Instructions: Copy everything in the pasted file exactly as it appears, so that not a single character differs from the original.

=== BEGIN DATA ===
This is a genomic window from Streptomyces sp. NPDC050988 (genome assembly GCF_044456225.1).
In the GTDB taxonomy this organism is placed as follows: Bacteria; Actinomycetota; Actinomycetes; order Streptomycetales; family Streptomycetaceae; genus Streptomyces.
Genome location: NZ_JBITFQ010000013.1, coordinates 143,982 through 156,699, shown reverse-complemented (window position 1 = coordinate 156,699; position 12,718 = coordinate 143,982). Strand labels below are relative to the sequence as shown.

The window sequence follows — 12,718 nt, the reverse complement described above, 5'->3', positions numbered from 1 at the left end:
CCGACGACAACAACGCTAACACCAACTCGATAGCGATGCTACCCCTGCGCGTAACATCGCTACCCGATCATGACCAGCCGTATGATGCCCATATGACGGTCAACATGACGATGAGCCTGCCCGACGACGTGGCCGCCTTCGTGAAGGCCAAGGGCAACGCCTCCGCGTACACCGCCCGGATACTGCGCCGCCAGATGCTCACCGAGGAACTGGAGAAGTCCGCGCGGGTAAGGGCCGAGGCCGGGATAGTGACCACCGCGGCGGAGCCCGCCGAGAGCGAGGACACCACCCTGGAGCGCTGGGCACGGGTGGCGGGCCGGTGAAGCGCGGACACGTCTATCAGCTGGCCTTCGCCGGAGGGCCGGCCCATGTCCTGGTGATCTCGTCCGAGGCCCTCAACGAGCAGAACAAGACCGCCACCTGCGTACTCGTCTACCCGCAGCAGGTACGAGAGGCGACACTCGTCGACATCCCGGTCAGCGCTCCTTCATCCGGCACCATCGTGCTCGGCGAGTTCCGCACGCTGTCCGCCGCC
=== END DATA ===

This is a genomic window from Streptomyces sp. NPDC050988 (genome assembly GCF_044456225.1).
In the GTDB taxonomy this organism is placed as follows: Bacteria; Actinomycetota; Actinomycetes; order Streptomycetales; family Streptomycetaceae; genus Streptomyces.
Genome location: NZ_JBITFQ010000013.1, coordinates 143,982 through 156,699, shown reverse-complemented (window position 1 = coordinate 156,699; position 12,718 = coordinate 143,982). Strand labels below are relative to the sequence as shown.

The window sequence follows — 12,718 nt, the reverse complement described above, 5'->3', positions numbered from 1 at the left end:
CCGACGACAACAACGCTAACACCAACTCGATAGCGATGCTACCCCTGCGCGTAACATCGCTACCCGATCATGACCAGCCGTATGATGCCCATATGACGGTCAACATGACGATGAGCCTGCCCGACGACGTGGCCGCCTTCGTGAAGGCCAAGGGCAACGCCTCCGCGTACACCGCCCGGATACTGCGCCGCCAGATGCTCACCGAGGAACTGGAGAAGTCCGCGCGGGTAAGGGCCGAGGCCGGGATAGTGACCACCGCGGCGGAGCCCGCCGAGAGCGAGGACACCACCCTGGAGCGCTGGGCACGGGTGGCGGGCCGGTGAAGCGCGGACACGTCTATCAGCTGGCCTTCGCCGGAGGGCCGGCCCATGTCCTGGTGATCTCGTCCGAGGCCCTCAACGAGCAGAACAAGACCGCCACCTGCGTACTCGTCTACCCGCAGCAGGTACGAGAGGCGACACTCGTCGACATCCCGGTCAGCGCTCCTTCATCCGGCACCATCGTGCTCGGCGAGTTCCGCACGCTGTCCGCCGCC